The beauty of these home remedies for SIBO is that you don’t need to get your vet to run a bunch of expensive, even futile tests. You can give these remedies without a confirmed diagnosis. If your dog has SIBO symptoms … now you know how to get the bacteria under control.  

RELATED: When to give your dog digestive enzymes …

References

J Bures et al. Small intestinal bacterial overgrowth syndrome. World J Gastroenterol. 2010 Jun 28. 16(24). 2978-2990.

Baker BJ et al. Diversity, ecology and evolution of ArchaeaNat Microbiol. 2020 Jul;5(7):887-900. 

Cavicchioli R et al. Pathogenic archaea: do they exist? Bioessays. 2003 Nov;25(11):1119-28

Quigley EM. Small intestinal bacterial overgrowth: what it is and what it is notCurr Opin Gastroenterol. 2014 Mar;30(2):141-6.

Andrew C. Dukowicz, MD et al. Small Intestinal Bacterial Overgrowth: A Comprehensive ReviewGastroenterology & Hepatology Volume 3, Issue 2 February 2007 

Rutgers HC et al. Intestinal permeability and function in dogs with small intestinal bacterial overgrowthJ Small Anim Pract. 1996 Sep;37(9):428-34.

Willard MD, Simpson RB, Fossum TW, Cohen ND, Delles EK, Kolp DL, Carey DP, Reinhart GA. Characterization of naturally developing small intestinal bacterial overgrowth in 16 German shepherd dogsJ Am Vet Med Assoc. 1994 Apr 15;204(8):1201-6. PMID: 8014087.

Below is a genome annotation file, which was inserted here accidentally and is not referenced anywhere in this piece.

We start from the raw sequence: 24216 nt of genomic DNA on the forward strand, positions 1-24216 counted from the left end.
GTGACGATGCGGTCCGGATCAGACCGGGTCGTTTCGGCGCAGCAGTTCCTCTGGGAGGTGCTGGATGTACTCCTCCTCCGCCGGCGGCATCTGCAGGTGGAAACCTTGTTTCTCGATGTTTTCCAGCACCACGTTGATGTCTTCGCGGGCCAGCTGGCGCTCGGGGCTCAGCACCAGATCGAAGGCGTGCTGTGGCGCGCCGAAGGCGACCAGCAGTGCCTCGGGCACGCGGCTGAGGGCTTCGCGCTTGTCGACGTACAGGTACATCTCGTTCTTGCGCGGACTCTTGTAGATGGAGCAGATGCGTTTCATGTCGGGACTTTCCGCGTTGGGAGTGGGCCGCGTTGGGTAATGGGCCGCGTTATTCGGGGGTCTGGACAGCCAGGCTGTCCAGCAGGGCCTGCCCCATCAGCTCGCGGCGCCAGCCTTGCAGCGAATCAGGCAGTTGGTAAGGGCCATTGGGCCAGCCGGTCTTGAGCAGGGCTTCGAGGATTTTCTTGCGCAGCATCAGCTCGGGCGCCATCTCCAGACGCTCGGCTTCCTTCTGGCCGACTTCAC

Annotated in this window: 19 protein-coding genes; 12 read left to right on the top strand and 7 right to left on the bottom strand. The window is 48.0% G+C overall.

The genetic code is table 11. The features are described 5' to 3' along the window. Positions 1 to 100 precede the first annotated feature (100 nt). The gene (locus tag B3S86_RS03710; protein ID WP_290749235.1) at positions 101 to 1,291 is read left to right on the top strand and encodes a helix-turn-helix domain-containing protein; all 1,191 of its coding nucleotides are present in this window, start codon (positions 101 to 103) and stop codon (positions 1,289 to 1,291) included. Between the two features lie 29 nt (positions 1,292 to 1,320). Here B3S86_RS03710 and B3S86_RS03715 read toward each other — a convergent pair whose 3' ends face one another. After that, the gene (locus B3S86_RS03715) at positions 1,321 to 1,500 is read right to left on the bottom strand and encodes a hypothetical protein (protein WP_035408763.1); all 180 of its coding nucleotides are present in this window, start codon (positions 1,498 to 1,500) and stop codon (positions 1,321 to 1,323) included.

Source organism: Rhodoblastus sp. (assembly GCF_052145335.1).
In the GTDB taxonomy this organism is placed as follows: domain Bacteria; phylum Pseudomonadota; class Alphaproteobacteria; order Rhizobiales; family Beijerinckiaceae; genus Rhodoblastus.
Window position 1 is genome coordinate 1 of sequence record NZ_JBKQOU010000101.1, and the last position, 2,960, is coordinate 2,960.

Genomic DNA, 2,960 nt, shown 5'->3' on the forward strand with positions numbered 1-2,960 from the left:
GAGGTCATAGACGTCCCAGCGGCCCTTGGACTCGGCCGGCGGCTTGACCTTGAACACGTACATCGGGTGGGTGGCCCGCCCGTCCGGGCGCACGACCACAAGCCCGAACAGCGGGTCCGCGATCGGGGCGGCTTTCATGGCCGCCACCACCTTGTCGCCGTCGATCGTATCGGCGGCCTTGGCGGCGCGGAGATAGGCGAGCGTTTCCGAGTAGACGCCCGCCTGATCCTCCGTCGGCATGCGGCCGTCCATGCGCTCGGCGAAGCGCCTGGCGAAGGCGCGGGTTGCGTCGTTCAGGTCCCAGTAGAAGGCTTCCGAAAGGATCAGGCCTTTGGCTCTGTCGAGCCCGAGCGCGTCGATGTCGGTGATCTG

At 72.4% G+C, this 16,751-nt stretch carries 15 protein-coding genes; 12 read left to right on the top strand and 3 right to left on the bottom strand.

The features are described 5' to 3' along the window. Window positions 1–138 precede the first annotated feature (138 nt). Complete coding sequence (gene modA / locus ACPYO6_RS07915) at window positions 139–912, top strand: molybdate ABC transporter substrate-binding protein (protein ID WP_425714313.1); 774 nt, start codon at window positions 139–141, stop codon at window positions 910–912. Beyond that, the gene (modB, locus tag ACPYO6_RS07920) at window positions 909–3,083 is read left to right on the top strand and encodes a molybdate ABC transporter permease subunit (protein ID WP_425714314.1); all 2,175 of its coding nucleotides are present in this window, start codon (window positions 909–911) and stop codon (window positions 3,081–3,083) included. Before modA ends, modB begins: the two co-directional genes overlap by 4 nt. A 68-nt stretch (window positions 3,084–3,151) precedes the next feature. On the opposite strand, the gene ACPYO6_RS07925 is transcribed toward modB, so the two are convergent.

R.M. Batt et al. Relative IgA deficiency and small intestinal bacterial overgrowth in German shepherd dogsResearch in Veterinary Science, Volume 50, Issue 1,1991, Pages 106-111, ISSN 0034-5288.

Rutgers HC et al. Intestinal permeability and function in dogs with small intestinal bacterial overgrowthJ Small Animal Practice,Vol 37, Issue 9, Sept 1996, P 428-434. 

Ragnvi Hagman et al. A new test for canine intestinal mucosa permeability. Acta Vet Scand 2016: 57(suppl 1): O16